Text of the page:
A musical journey
Published 10:11 pm Monday, June 4, 2012
A much-anticipated astronomical event will get a musical accompaniment here on Earth on Tuesday.
What’s known as the “Transit of Venus” is set to occur Tuesday evening. The event occurs when the planet Venus passes between the earth and the sun, showing up as a small black dot as its shadow moves across the sun as seen from Earth.
Those in downtown Suffolk during the event will be able to hear John Philip Sousa’s 1883 composition “The Transit of Venus March” from the electronic carillon at Suffolk Christian Church. This version of the composition was recorded by Carmen Halley, pianist at Suffolk Christian Church, and electronically reproduced by the recorded bell sounds of the carillon.
Email newsletter signup
The transit of Venus is analogous to a lunar or solar eclipse, according to Dr. Declan De Paor, director of the Pretlow Planetarium at Old Dominion University. But when Mercury or Venus comes between the earth and the sun, it’s called a transit.
“You’re seeing Venus eclipsing the sun,” he explained. “If you were to look at the sun (Tuesday) evening with proper safety equipment, you’ll see a small black dot going across the sun.”
The last transit of Venus was in 2004, when it was not visible to the United States. De Paor, however, was working in Ireland at the time and was able to view it.
“I’m hoping the weather will be good enough to see a second one tomorrow,” he said. “It’s a very rare occasion for anyone to see two of these.”
Venus transits occur in pairs that are about eight years apart. Each pair is about 105 years apart or 121 years apart. The variation is because of the elliptical shape of the planets’ orbits.
“The rain date for tomorrow’s event is Dec. 11-12, 2117,” De Paor said Monday. “Tell your grandchildren to tell their grandchildren to mark their calendars.”
If you do miss Tuesday’s event, though, take heart — Mercury has a pair of transits set for May 9, 2016 and Nov. 11, 2019.
Those in downtown Suffolk Tuesday evening will be treated to the Sousa composition, as recorded by Halley. The new carillon, which replaces a system that was ruined by lightning last year, has been in operation for a couple months and makes the event possible.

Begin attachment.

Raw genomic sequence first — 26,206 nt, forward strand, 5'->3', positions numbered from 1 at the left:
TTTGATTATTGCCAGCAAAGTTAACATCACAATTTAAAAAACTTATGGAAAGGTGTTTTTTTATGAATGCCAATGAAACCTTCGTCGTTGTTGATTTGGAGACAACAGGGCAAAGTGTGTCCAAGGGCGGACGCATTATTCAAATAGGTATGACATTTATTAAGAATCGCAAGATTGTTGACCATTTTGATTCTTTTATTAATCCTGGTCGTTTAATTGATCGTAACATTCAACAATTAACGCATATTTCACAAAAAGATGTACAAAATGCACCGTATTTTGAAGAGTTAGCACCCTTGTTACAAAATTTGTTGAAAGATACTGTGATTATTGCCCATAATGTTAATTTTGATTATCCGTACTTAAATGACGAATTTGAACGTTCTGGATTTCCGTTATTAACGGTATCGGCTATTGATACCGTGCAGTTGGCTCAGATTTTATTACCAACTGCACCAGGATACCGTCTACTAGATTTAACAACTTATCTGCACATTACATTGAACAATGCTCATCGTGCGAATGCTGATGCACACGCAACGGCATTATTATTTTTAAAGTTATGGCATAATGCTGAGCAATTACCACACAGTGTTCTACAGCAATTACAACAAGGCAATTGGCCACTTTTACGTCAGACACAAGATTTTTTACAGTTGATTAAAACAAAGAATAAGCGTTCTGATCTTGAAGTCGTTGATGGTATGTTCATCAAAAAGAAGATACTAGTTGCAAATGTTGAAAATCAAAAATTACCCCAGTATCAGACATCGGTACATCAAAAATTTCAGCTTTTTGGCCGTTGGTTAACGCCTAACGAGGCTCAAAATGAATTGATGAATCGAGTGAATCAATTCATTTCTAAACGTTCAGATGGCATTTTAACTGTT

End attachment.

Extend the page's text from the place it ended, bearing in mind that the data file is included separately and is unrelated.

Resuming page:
“This was an experience and an experiment,” said Halley, the wife of the Rev. Michael Halley. “With the carillon, you can’t play really more than three notes (at a time) for it to be clear. Otherwise you get a jumble of sounds, so I tried to do just two at a time.”
The composition will play from the church’s carillon at 6:04 p.m., when the transit will begin, and about 8:20 p.m., when the sun sets and the transit is no longer visible.
While no special equipment — just a physical presence near the church — is required to hear “The Transit of Venus March,” those that hope to view the transit need to take special precautions to avoid permanent damage to their eyes, De Paor said. Simply using sunglasses does not offer enough protection.
“The best thing to do is to go to a planetarium,” De Paor said.
To that end, the Pretlow Planetarium is hosting a beach party in Norfolk to view the transit. It will be located at the ODU Sailing Club, W. 46th Street, from 6 to 8:30 p.m. It is free and open to the public. Telescopes with sun-viewing filters will be set up for people to view the transit. If cloudy weather obscures the view, a live webcast from an observatory in Hawaii will be held in the Pretlow Planetarium, which is located in the Oceanography and Physics Building on the ODU campus.
Suffolk Christian Church is located at 216 N. Main St.